Until recently, politicians could safely ignore clicktivism.

Hundreds of online petitions could fill their inboxes and they could look the other way, but that’s changing. Now campaigns started on are translating into activism beyond the Internet and Australia’s elected officials are taking notice.

In the 2016 election cycle, every major political party responded to at least one petition, if not more. It means you can start to make your voice heard by simply typing out your name.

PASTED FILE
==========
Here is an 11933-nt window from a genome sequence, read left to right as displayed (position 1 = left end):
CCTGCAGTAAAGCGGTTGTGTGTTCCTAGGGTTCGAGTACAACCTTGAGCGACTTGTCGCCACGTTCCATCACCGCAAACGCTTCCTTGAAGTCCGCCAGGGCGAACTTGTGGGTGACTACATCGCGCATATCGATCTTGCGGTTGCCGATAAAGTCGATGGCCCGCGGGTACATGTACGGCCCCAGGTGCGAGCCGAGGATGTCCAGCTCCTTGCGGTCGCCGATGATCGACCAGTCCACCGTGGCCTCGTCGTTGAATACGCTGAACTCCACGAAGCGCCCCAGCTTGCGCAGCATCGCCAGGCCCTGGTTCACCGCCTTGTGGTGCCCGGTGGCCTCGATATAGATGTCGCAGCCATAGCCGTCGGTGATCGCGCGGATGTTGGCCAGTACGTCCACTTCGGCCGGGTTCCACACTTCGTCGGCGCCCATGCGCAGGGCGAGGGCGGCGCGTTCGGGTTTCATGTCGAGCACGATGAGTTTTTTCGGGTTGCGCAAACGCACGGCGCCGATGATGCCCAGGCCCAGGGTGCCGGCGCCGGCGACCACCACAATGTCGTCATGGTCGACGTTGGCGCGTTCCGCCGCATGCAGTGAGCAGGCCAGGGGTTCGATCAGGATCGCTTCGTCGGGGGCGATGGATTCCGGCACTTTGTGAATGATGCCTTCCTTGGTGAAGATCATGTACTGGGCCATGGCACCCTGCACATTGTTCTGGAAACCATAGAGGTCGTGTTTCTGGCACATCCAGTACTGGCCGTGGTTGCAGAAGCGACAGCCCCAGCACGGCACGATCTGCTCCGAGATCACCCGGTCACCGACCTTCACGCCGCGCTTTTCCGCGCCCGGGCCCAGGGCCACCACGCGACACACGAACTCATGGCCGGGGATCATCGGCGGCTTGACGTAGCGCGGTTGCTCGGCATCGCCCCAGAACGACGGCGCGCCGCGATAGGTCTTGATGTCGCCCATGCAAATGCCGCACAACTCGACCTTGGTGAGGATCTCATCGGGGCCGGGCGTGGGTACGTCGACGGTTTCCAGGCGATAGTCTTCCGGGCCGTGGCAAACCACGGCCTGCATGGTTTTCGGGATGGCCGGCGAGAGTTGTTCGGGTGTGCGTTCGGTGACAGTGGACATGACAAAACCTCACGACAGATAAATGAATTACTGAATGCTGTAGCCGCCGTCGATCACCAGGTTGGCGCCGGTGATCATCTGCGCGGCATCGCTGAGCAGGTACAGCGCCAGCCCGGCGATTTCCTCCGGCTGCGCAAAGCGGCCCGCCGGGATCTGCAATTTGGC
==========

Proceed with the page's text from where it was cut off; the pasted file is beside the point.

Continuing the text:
For example, in recent months, leader of the Australian Greens, Richard Di Natale, responded to a petition calling for a sugar tax on soft drinks; Kelly O’Dwyer, the Liberal Party minister for small business, responded to one asking the government to stop the backpacker tax; and Penny Wong, leader of the Labor Party in the senate, also responded to a petition asking for funding to be returned to mental health programs. Read more…

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